This guide is intended to help answer any of those questions you might get hung up on at the start of your application. Filling in your details shouldn’t take more than 10 minutes but some people can find a few of the questions tricky, so it’s worth having bank statements and payslips to hand. The information we collect helps us give you the best advice possible and means we can answer your questions in record time. 

There are eight steps to collecting your personal details, so let’s get started! If you’ve already made progress and need help answering questions further down the line, feel free to skip through to your current stage. 

Mortgage Overview

What is the value of the property you wish to purchase? 

If you’re not quite sure how much you want to spend on your new home, just give us an idea of the price of the house you’d like to buy, and your mortgage expert will advise you on how much you should be able to afford. 

How long do you want to borrow it for? 

The typical mortgage term is 25 years, and the longer the term of your mortgage (how long you borrow the money for), the lower the payments. However, you will pay more interest in the long run and less off the balance each year repaying this way. 

Will you be the only listed owner for this property? 

If you’re applying for your mortgage alone, and intend on paying the mortgage yourself, then you will be the only listed owner. If you’re intending on applying with another person who will also be named on your future mortgage and combining your income, then you will be making a joint application. If you are looking to remortgage and you’re unsure of the answer to this, check the deeds of your current home for the listed owners — the application should reflect the owners of the property to be named on the new mortgage. 

Personal Details

This section is relatively straightforward, and as we mentioned on the website, if you’re unsure of any of your own or your co-applicant’s personal details, just make sure they match your passport or driver's licence. 

Your Dependants

Who are my dependants, and why do I need to include them?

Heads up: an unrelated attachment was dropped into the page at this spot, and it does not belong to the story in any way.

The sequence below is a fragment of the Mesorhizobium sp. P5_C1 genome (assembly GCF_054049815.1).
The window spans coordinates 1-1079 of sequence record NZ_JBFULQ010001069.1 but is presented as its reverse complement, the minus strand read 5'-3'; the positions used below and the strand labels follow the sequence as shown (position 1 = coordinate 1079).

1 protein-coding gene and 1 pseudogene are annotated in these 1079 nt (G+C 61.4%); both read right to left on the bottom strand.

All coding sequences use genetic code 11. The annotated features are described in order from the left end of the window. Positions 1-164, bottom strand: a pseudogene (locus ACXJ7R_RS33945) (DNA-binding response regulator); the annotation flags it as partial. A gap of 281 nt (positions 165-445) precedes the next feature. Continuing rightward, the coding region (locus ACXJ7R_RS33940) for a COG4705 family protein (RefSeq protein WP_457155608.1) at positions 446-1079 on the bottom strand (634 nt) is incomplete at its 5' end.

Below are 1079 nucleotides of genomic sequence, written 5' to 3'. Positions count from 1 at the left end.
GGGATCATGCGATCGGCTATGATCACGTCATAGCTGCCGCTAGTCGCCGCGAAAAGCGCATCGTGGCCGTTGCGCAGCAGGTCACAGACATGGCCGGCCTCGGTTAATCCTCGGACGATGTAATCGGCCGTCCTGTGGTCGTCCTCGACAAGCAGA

Dependants are people you look after, and are usually your children. If you care for a partner or relative, they are also one of your dependants. Why are we asking about your dependants you might be thinking? This is because raising children or caring for someone carries a significant monthly cost. 

Before banks agree to lend you an amount of money to buy a house, they need to assess whether or not you’ll be able to pay it back. This is what is known as an affordability assessment, and takes into account lots of different factors to work out your ability to pay back your mortgage. One of the factors they take into account is this monthly cost associated with your role as a parent or carer, which is why we collect this information at this point in your Habito journey.

School, nursery and childcare fees

As detailed above, lenders want to know your level of financial responsibility to your children and dependants. Included in this is any fees you might pay towards your children’s education and childcare. If you don’t pay any of these fees, you can select the ‘No’ option. If you’re not sure how much you pay towards these costs, enter a rough estimate, and you can check back to update this to a more accurate amount. 

Maintenance costs

Child maintenance involves monthly payments intended to cover the everyday costs of raising a child. If you’re not sure whether you pay child maintenance, or how much you might pay, we’d encourage you to get in contact with the Child Maintenance Service and get a better understanding of your child maintenance circumstances. 

Spousal Maintenance is a regular payment made by a former husband, wife or civil partner to their ex-partner.
It’s only paid where one partner can’t support themselves financially without it. The amount of monthly payments and other terms are usually set and agreed by the court service.

Address History

We ask for three years worth of address history, but understand you may not have this if you lived overseas at any point in this period. If this is the case, it is okay to backdate your UK address history to get to the next stage. Just be sure to let your mortgage expert know when you speak to them, and they should be able to give you some guidance on this. The lenders will typically expect you have lived in the UK for a minimum of 6 months

Employment and Income


If you’re not sure of your exact salary at the moment, you can enter a rough estimate. Before submitting your application, lenders will need proof of income in the form of payslips, so entering in an estimate at this point to get to the next stage should be fine. 

If you don’t have three years worth of employment history, it is okay to backdate your current employment history or select the Unemployed option, but be sure to let your mortgage expert know when it comes time for expert advice, as they can advise you on how this might affect your mortgage application. 

Credit Commitments

Credit cards

Whilst you’re probably sure of your credit card provider, and who’s name the card is in, some details may be less apparent. If you’re not sure of the balance and credit limit of your card, the easiest thing to do is check your online account with your credit card provider. Much like online banking, you will probably have access to your credit card account online. This is where you’ll be able to find these details, along with information about your current interest rate (APR) and the size of your monthly payments.